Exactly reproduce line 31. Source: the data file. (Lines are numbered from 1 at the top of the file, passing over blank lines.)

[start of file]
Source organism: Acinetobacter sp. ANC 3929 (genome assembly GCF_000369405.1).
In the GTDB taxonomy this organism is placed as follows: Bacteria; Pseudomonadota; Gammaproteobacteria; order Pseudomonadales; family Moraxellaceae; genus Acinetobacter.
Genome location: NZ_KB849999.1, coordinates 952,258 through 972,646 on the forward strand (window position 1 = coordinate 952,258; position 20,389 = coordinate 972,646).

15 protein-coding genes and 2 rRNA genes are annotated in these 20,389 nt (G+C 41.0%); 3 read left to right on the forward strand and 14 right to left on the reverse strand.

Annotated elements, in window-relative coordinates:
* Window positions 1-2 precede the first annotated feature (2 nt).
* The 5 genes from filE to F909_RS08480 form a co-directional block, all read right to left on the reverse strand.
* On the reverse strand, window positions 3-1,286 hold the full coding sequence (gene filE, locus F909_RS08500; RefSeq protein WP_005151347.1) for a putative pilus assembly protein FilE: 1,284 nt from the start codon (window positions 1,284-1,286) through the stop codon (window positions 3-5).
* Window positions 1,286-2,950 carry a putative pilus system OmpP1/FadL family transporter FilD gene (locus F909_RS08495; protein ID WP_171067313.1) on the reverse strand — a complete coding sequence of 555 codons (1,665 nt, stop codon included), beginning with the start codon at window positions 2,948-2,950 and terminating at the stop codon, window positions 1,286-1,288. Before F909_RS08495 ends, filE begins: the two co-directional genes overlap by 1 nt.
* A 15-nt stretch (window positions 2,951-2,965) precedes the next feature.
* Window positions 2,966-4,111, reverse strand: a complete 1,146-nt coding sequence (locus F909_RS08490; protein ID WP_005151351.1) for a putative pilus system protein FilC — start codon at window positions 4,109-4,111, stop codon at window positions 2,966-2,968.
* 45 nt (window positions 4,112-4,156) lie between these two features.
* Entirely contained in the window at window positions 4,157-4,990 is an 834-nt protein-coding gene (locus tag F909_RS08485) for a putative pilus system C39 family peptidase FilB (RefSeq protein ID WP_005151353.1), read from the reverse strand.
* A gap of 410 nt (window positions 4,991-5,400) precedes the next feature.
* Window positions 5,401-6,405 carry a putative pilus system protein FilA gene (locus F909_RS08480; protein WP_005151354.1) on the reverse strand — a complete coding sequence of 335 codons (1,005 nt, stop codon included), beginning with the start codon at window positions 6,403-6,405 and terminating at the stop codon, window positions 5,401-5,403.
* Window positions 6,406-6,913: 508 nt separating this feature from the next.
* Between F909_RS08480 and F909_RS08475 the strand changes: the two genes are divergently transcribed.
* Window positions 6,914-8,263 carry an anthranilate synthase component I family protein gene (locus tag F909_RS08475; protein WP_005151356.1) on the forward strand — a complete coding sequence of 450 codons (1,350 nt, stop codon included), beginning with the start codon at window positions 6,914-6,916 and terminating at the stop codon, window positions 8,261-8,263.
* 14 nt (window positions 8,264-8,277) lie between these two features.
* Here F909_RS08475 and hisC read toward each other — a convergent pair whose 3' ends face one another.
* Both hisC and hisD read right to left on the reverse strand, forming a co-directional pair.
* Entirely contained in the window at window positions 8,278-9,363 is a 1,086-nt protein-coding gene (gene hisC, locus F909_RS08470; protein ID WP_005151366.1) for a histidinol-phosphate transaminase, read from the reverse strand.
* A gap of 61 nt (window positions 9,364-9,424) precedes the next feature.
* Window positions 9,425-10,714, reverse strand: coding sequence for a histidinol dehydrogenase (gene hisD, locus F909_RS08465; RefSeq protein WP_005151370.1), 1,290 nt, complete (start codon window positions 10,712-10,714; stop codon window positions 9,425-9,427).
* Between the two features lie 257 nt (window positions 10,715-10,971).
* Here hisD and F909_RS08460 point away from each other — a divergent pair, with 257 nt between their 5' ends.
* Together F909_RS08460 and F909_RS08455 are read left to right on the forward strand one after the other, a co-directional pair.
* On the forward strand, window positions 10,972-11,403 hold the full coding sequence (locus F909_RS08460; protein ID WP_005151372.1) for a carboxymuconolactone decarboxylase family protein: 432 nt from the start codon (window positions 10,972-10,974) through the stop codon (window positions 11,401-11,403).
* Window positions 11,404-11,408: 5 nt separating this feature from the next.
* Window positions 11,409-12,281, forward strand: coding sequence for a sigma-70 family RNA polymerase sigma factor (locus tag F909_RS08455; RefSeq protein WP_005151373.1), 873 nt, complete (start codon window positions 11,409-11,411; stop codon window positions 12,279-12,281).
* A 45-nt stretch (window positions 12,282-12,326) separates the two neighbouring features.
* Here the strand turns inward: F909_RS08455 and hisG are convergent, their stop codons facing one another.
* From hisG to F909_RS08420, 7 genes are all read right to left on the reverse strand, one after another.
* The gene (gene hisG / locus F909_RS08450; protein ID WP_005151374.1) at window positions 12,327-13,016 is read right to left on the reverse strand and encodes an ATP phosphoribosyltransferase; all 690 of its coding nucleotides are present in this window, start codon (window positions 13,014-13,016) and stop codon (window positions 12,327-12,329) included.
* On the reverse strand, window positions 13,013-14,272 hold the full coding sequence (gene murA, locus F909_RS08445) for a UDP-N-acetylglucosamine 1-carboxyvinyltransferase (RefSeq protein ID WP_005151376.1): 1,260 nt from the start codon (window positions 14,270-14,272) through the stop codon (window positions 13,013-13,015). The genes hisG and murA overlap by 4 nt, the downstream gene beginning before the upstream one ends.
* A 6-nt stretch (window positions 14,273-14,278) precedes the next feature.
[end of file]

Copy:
* A 45-nt stretch (window positions 12,282-12,326) separates the two neighbouring features.